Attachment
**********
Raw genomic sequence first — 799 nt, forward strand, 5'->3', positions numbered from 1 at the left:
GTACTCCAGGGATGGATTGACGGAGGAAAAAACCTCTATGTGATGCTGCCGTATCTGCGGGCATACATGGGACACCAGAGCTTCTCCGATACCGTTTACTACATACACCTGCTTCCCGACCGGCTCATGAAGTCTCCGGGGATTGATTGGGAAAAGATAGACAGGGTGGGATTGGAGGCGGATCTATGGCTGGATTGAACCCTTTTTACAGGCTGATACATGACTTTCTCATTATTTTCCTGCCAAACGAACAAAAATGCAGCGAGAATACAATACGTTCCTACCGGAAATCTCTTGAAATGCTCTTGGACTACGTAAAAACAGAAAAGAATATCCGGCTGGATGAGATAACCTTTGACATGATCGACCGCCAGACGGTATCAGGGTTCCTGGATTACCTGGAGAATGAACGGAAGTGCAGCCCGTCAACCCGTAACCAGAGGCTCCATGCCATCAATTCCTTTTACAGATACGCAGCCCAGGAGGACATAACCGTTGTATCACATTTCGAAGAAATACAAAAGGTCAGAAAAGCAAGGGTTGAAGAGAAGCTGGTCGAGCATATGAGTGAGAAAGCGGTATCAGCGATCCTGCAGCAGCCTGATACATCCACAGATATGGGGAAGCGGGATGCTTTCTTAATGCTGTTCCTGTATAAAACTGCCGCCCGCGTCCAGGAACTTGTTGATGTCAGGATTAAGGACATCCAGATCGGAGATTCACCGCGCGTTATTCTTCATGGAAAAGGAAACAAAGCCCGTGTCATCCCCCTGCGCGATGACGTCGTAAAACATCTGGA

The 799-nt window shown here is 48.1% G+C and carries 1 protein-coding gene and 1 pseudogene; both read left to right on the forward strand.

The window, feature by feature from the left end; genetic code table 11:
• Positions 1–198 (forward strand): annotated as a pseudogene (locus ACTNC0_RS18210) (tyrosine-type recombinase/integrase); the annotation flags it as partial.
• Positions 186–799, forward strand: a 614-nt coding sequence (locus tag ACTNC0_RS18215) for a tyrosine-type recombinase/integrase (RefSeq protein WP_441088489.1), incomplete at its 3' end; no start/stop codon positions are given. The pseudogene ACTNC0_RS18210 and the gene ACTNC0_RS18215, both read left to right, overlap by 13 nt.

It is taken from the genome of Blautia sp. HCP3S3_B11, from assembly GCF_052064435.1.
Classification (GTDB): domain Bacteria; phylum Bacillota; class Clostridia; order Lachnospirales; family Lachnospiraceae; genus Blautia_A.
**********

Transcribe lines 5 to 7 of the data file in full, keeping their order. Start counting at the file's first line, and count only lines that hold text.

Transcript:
• Positions 1–198 (forward strand): annotated as a pseudogene (locus ACTNC0_RS18210) (tyrosine-type recombinase/integrase); the annotation flags it as partial.
• Positions 186–799, forward strand: a 614-nt coding sequence (locus tag ACTNC0_RS18215) for a tyrosine-type recombinase/integrase (RefSeq protein WP_441088489.1), incomplete at its 3' end; no start/stop codon positions are given. The pseudogene ACTNC0_RS18210 and the gene ACTNC0_RS18215, both read left to right, overlap by 13 nt.

It is taken from the genome of Blautia sp. HCP3S3_B11, from assembly GCF_052064435.1.